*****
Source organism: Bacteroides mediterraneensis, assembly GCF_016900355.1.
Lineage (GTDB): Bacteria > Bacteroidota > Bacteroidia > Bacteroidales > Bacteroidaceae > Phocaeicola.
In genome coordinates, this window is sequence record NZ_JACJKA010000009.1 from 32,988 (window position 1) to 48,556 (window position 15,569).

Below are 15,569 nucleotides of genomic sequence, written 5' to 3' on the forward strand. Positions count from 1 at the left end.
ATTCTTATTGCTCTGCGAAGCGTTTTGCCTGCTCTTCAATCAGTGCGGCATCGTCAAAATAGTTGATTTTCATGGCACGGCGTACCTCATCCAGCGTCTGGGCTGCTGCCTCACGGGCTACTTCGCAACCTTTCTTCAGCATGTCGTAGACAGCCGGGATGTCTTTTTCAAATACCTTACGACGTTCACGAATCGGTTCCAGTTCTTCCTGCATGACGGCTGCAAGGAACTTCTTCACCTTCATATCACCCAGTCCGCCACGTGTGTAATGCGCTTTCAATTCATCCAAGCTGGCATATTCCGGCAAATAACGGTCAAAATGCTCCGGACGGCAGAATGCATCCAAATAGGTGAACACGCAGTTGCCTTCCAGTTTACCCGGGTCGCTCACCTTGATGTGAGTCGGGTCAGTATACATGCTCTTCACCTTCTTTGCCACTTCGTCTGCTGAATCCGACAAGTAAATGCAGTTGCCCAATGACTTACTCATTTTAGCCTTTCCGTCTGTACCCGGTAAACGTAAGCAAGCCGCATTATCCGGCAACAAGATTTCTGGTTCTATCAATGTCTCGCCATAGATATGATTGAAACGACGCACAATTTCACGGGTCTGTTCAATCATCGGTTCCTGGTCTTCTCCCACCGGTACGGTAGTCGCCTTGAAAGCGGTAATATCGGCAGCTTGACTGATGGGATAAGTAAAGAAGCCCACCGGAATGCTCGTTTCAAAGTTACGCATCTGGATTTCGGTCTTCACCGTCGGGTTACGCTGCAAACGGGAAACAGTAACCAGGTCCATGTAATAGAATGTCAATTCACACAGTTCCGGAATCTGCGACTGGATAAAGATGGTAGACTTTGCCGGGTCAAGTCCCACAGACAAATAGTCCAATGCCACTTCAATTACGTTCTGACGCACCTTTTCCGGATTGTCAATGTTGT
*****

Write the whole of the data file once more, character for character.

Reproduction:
Source organism: Bacteroides mediterraneensis, assembly GCF_016900355.1.
Lineage (GTDB): Bacteria > Bacteroidota > Bacteroidia > Bacteroidales > Bacteroidaceae > Phocaeicola.
In genome coordinates, this window is sequence record NZ_JACJKA010000009.1 from 32,988 (window position 1) to 48,556 (window position 15,569).

Below are 15,569 nucleotides of genomic sequence, written 5' to 3' on the forward strand. Positions count from 1 at the left end.
ATTCTTATTGCTCTGCGAAGCGTTTTGCCTGCTCTTCAATCAGTGCGGCATCGTCAAAATAGTTGATTTTCATGGCACGGCGTACCTCATCCAGCGTCTGGGCTGCTGCCTCACGGGCTACTTCGCAACCTTTCTTCAGCATGTCGTAGACAGCCGGGATGTCTTTTTCAAATACCTTACGACGTTCACGAATCGGTTCCAGTTCTTCCTGCATGACGGCTGCAAGGAACTTCTTCACCTTCATATCACCCAGTCCGCCACGTGTGTAATGCGCTTTCAATTCATCCAAGCTGGCATATTCCGGCAAATAACGGTCAAAATGCTCCGGACGGCAGAATGCATCCAAATAGGTGAACACGCAGTTGCCTTCCAGTTTACCCGGGTCGCTCACCTTGATGTGAGTCGGGTCAGTATACATGCTCTTCACCTTCTTTGCCACTTCGTCTGCTGAATCCGACAAGTAAATGCAGTTGCCCAATGACTTACTCATTTTAGCCTTTCCGTCTGTACCCGGTAAACGTAAGCAAGCCGCATTATCCGGCAACAAGATTTCTGGTTCTATCAATGTCTCGCCATAGATATGATTGAAACGACGCACAATTTCACGGGTCTGTTCAATCATCGGTTCCTGGTCTTCTCCCACCGGTACGGTAGTCGCCTTGAAAGCGGTAATATCGGCAGCTTGACTGATGGGATAAGTAAAGAAGCCCACCGGAATGCTCGTTTCAAAGTTACGCATCTGGATTTCGGTCTTCACCGTCGGGTTACGCTGCAAACGGGAAACAGTAACCAGGTCCATGTAATAGAATGTCAATTCACACAGTTCCGGAATCTGCGACTGGATAAAGATGGTAGACTTTGCCGGGTCAAGTCCCACAGACAAATAGTCCAATGCCACTTCAATTACGTTCTGACGCACCTTTTCCGGATTGTCAATGTTGT